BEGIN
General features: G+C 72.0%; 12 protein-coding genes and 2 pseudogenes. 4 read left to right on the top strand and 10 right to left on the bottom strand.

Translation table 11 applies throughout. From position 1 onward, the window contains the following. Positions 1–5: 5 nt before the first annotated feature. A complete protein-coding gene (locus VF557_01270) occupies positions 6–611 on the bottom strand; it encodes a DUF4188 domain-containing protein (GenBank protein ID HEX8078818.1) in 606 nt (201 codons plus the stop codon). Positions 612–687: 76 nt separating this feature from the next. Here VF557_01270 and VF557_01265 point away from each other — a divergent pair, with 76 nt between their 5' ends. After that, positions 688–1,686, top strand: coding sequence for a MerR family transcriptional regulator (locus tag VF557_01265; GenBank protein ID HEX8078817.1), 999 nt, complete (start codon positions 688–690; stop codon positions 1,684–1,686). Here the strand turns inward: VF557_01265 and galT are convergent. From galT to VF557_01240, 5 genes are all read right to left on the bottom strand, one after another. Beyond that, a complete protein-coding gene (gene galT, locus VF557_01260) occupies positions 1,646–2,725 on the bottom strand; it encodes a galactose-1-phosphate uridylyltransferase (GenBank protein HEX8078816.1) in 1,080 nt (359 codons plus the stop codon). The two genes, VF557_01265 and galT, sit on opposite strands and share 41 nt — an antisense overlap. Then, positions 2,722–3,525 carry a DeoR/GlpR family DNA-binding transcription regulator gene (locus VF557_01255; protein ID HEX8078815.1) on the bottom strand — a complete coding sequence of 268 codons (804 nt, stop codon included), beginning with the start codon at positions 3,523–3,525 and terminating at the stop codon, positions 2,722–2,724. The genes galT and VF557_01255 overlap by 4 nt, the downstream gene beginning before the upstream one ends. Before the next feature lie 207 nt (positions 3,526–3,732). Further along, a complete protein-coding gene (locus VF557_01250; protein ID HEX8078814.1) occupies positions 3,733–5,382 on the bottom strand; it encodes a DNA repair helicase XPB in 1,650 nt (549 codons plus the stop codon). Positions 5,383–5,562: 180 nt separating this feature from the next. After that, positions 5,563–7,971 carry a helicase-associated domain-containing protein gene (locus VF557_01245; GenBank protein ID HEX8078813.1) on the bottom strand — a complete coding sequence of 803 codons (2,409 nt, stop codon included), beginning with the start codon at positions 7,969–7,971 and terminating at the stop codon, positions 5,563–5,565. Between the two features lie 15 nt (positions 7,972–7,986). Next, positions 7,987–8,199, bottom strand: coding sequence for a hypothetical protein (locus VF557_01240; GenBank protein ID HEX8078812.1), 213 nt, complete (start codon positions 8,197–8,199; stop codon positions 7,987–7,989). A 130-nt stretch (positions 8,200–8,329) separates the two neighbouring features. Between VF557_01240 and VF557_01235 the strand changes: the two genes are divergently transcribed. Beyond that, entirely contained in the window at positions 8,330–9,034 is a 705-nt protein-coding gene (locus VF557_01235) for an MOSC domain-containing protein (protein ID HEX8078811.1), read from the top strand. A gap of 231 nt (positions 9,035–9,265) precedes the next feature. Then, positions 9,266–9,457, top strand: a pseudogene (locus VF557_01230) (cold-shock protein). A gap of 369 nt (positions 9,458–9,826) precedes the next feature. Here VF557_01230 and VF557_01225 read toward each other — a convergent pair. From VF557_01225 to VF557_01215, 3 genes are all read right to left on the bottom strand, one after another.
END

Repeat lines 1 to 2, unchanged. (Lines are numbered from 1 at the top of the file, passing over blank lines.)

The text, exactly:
General features: G+C 72.0%; 12 protein-coding genes and 2 pseudogenes. 4 read left to right on the top strand and 10 right to left on the bottom strand.

Translation table 11 applies throughout. From position 1 onward, the window contains the following. Positions 1–5: 5 nt before the first annotated feature. A complete protein-coding gene (locus VF557_01270) occupies positions 6–611 on the bottom strand; it encodes a DUF4188 domain-containing protein (GenBank protein ID HEX8078818.1) in 606 nt (201 codons plus the stop codon). Positions 612–687: 76 nt separating this feature from the next. Here VF557_01270 and VF557_01265 point away from each other — a divergent pair, with 76 nt between their 5' ends. After that, positions 688–1,686, top strand: coding sequence for a MerR family transcriptional regulator (locus tag VF557_01265; GenBank protein ID HEX8078817.1), 999 nt, complete (start codon positions 688–690; stop codon positions 1,684–1,686). Here the strand turns inward: VF557_01265 and galT are convergent. From galT to VF557_01240, 5 genes are all read right to left on the bottom strand, one after another. Beyond that, a complete protein-coding gene (gene galT, locus VF557_01260) occupies positions 1,646–2,725 on the bottom strand; it encodes a galactose-1-phosphate uridylyltransferase (GenBank protein HEX8078816.1) in 1,080 nt (359 codons plus the stop codon). The two genes, VF557_01265 and galT, sit on opposite strands and share 41 nt — an antisense overlap. Then, positions 2,722–3,525 carry a DeoR/GlpR family DNA-binding transcription regulator gene (locus VF557_01255; protein ID HEX8078815.1) on the bottom strand — a complete coding sequence of 268 codons (804 nt, stop codon included), beginning with the start codon at positions 3,523–3,525 and terminating at the stop codon, positions 2,722–2,724. The genes galT and VF557_01255 overlap by 4 nt, the downstream gene beginning before the upstream one ends. Before the next feature lie 207 nt (positions 3,526–3,732). Further along, a complete protein-coding gene (locus VF557_01250; protein ID HEX8078814.1) occupies positions 3,733–5,382 on the bottom strand; it encodes a DNA repair helicase XPB in 1,650 nt (549 codons plus the stop codon). Positions 5,383–5,562: 180 nt separating this feature from the next. After that, positions 5,563–7,971 carry a helicase-associated domain-containing protein gene (locus VF557_01245; GenBank protein ID HEX8078813.1) on the bottom strand — a complete coding sequence of 803 codons (2,409 nt, stop codon included), beginning with the start codon at positions 7,969–7,971 and terminating at the stop codon, positions 5,563–5,565. Between the two features lie 15 nt (positions 7,972–7,986). Next, positions 7,987–8,199, bottom strand: coding sequence for a hypothetical protein (locus VF557_01240; GenBank protein ID HEX8078812.1), 213 nt, complete (start codon positions 8,197–8,199; stop codon positions 7,987–7,989). A 130-nt stretch (positions 8,200–8,329) separates the two neighbouring features. Between VF557_01240 and VF557_01235 the strand changes: the two genes are divergently transcribed. Beyond that, entirely contained in the window at positions 8,330–9,034 is a 705-nt protein-coding gene (locus VF557_01235) for an MOSC domain-containing protein (protein ID HEX8078811.1), read from the top strand. A gap of 231 nt (positions 9,035–9,265) precedes the next feature. Then, positions 9,266–9,457, top strand: a pseudogene (locus VF557_01230) (cold-shock protein). A gap of 369 nt (positions 9,458–9,826) precedes the next feature. Here VF557_01230 and VF557_01225 read toward each other — a convergent pair. From VF557_01225 to VF557_01215, 3 genes are all read right to left on the bottom strand, one after another.